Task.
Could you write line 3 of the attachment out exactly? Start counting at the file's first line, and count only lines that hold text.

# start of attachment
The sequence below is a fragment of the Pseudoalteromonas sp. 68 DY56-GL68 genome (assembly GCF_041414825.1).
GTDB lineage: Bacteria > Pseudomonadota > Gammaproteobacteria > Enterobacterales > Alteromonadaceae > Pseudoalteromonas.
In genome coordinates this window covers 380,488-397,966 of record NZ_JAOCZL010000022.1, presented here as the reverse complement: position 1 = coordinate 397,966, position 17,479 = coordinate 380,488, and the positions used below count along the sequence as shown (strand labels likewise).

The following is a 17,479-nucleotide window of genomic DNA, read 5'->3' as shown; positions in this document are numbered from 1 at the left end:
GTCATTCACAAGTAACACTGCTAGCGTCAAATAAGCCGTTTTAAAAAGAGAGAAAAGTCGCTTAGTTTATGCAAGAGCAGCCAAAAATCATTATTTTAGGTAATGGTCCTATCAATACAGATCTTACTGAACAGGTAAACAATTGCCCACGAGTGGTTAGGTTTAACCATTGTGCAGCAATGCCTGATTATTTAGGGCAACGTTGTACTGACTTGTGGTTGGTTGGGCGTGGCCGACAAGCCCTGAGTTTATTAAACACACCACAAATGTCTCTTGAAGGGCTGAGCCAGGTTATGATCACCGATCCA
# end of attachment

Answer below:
In genome coordinates this window covers 380,488-397,966 of record NZ_JAOCZL010000022.1, presented here as the reverse complement: position 1 = coordinate 397,966, position 17,479 = coordinate 380,488, and the positions used below count along the sequence as shown (strand labels likewise).